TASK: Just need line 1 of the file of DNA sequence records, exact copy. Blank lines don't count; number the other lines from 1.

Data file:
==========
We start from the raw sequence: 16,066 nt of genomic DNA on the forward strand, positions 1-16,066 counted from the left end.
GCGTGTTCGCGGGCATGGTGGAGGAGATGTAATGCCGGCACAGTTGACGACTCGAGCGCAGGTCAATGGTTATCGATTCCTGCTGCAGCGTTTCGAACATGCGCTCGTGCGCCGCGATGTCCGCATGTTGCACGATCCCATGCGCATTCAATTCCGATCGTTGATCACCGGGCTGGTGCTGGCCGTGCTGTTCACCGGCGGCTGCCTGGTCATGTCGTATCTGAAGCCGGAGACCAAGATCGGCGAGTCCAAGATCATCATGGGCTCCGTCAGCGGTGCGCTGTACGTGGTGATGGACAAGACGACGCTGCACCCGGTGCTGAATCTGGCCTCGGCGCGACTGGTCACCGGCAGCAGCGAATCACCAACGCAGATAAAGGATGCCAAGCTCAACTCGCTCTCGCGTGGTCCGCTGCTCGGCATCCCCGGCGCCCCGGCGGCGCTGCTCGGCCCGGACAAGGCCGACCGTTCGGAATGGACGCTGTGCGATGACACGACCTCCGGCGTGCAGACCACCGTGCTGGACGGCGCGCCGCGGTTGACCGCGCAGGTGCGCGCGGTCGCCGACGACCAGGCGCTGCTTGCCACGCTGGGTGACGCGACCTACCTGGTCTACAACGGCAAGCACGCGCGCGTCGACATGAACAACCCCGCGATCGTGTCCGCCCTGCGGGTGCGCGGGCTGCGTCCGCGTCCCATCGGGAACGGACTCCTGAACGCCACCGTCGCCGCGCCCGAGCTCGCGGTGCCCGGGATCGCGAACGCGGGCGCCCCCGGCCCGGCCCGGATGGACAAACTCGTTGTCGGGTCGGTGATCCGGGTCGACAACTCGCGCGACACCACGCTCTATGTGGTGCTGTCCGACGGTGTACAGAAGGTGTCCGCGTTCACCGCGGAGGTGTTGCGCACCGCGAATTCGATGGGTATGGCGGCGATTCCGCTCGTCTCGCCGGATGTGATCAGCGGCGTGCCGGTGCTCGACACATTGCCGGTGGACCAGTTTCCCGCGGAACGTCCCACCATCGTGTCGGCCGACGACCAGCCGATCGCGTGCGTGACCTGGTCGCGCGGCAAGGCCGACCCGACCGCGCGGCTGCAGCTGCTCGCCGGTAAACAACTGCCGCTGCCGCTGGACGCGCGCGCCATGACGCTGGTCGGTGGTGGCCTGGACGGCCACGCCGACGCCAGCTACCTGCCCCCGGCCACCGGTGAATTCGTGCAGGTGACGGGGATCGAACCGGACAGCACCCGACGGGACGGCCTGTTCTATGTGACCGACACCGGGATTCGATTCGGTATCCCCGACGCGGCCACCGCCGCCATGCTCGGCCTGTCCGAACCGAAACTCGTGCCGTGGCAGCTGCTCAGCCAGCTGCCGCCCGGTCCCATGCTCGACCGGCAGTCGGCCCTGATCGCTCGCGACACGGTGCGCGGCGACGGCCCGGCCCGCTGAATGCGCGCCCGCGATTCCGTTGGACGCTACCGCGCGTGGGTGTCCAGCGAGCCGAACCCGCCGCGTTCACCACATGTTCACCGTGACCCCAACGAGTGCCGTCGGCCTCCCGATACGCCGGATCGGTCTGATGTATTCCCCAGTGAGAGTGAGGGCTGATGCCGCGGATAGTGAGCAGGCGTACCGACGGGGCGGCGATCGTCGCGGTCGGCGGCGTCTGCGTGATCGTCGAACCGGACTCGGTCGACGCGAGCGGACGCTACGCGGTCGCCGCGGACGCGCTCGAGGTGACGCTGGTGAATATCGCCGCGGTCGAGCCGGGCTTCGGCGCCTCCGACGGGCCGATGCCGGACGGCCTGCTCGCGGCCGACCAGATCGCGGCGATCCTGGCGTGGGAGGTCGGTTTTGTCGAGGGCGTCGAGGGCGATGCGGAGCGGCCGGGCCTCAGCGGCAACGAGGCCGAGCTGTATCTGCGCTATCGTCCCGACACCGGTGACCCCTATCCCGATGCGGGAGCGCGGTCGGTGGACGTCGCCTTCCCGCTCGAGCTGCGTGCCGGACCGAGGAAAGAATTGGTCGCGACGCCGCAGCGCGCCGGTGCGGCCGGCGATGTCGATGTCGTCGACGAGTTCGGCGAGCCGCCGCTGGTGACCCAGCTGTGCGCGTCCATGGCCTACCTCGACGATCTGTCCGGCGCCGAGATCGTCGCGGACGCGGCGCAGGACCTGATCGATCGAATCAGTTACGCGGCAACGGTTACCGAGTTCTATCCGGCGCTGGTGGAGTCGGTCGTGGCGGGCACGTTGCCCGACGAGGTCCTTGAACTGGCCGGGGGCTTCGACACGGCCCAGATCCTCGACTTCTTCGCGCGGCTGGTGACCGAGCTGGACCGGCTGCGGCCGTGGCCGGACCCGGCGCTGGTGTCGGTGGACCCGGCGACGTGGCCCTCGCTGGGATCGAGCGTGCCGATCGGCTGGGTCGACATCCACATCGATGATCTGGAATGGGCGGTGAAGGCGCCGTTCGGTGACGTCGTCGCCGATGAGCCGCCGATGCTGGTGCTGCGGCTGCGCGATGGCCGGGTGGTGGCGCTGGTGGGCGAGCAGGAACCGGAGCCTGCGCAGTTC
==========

We start from the raw sequence: 16,066 nt of genomic DNA on the forward strand, positions 1-16,066 counted from the left end.